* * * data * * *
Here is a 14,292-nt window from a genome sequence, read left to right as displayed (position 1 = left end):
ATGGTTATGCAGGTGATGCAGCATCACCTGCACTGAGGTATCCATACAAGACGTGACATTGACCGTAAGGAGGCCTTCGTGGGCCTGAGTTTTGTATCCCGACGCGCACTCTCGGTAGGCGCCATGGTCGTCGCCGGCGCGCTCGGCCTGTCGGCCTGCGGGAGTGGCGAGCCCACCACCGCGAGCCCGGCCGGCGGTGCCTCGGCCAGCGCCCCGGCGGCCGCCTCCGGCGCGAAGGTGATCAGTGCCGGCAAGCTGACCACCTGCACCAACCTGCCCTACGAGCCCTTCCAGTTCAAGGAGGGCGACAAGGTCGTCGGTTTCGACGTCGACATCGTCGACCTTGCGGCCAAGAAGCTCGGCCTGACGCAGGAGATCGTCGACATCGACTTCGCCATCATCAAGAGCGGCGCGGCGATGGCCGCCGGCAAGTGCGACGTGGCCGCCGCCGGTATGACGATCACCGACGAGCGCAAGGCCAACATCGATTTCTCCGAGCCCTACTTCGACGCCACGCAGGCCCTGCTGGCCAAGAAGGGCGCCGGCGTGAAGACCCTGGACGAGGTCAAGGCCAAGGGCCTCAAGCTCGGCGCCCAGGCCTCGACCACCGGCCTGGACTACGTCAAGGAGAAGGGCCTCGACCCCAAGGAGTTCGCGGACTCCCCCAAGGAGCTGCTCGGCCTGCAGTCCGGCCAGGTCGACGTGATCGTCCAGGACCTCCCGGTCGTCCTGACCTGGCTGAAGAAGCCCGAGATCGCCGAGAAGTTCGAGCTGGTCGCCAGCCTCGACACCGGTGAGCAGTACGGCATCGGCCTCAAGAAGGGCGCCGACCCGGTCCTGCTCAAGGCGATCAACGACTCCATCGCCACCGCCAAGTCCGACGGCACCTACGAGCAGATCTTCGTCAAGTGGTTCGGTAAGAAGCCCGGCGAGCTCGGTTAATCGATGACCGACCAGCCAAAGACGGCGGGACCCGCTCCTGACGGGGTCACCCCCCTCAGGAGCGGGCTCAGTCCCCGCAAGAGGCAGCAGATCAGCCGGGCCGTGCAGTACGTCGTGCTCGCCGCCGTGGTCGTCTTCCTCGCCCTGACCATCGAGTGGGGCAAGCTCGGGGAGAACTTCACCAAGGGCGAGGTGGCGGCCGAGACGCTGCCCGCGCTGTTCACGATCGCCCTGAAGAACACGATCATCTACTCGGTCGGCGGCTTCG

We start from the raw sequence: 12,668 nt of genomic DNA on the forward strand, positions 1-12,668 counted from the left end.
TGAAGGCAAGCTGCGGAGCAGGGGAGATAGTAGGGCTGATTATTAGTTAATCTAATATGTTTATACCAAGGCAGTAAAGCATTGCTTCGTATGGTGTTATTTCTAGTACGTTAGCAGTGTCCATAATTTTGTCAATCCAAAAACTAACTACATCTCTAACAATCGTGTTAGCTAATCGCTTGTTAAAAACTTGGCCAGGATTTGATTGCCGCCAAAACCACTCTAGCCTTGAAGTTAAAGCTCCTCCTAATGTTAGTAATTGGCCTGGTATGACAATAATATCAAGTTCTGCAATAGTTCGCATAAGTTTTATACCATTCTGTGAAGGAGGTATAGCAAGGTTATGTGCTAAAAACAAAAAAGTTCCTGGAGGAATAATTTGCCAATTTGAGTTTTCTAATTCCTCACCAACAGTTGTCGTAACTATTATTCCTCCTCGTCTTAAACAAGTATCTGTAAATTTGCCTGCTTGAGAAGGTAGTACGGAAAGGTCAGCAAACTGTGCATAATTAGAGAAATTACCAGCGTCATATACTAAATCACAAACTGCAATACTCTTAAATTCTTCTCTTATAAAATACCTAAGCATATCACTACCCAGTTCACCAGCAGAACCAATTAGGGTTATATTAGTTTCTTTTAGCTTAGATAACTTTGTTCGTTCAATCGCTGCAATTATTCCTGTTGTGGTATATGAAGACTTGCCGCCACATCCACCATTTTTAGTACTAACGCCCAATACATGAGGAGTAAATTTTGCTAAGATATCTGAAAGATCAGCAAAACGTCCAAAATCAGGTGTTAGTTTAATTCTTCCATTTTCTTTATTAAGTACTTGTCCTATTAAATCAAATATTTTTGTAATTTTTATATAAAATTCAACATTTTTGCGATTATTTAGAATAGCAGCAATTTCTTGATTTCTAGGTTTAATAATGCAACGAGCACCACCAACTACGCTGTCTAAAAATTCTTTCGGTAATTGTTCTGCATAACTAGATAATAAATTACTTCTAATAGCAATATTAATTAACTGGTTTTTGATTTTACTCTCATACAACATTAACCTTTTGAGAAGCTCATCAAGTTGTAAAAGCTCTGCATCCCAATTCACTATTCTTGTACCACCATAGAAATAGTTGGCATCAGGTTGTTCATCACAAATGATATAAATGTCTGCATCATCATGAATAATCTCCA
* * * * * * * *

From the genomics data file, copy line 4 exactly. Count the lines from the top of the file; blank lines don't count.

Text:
TGAAGGCAAGCTGCGGAGCAGGGGAGATAGTAGGGCTGATTATTAGTTAATCTAATATGTTTATACCAAGGCAGTAAAGCATTGCTTCGTATGGTGTTATTTCTAGTACGTTAGCAGTGTCCATAATTTTGTCAATCCAAAAACTAACTACATCTCTAACAATCGTGTTAGCTAATCGCTTGTTAAAAACTTGGCCAGGATTTGATTGCCGCCAAAACCACTCTAGCCTTGAAGTTAAAGCTCCTCCTAATGTTAGTAATTGGCCTGGTATGACAATAATATCAAGTTCTGCAATAGTTCGCATAAGTTTTATACCATTCTGTGAAGGAGGTATAGCAAGGTTATGTGCTAAAAACAAAAAAGTTCCTGGAGGAATAATTTGCCAATTTGAGTTTTCTAATTCCTCACCAACAGTTGTCGTAACTATTATTCCTCCTCGTCTTAAACAAGTATCTGTAAATTTGCCTGCTTGAGAAGGTAGTACGGAAAGGTCAGCAAACTGTGCATAATTAGAGAAATTACCAGCGTCATATACTAAATCACAAACTGCAATACTCTTAAATTCTTCTCTTATAAAATACCTAAGCATATCACTACCCAGTTCACCAGCAGAACCAATTAGGGTTATATTAGTTTCTTTTAGCTTAGATAACTTTGTTCGTTCAATCGCTGCAATTATTCCTGTTGTGGTATATGAAGACTTGCCGCCACATCCACCATTTTTAGTACTAACGCCCAATACATGAGGAGTAAATTTTGCTAAGATATCTGAAAGATCAGCAAAACGTCCAAAATCAGGTGTTAGTTTAATTCTTCCATTTTCTTTATTAAGTACTTGTCCTATTAAATCAAATATTTTTGTAATTTTTATATAAAATTCAACATTTTTGCGATTATTTAGAATAGCAGCAATTTCTTGATTTCTAGGTTTAATAATGCAACGAGCACCACCAACTACGCTGTCTAAAAATTCTTTCGGTAATTGTTCTGCATAACTAGATAATAAATTACTTCTAATAGCAATATTAATTAACTGGTTTTTGATTTTACTCTCATACAACATTAACCTTTTGAGAAGCTCATCAAGTTGTAAAAGCTCTGCATCCCAATTCACTATTCTTGTACCACCATAGAAATAGTTGGCATCAGGTTGTTCATCACAAATGATATAAATGTCTGCATCATCATGAATAATCTCCA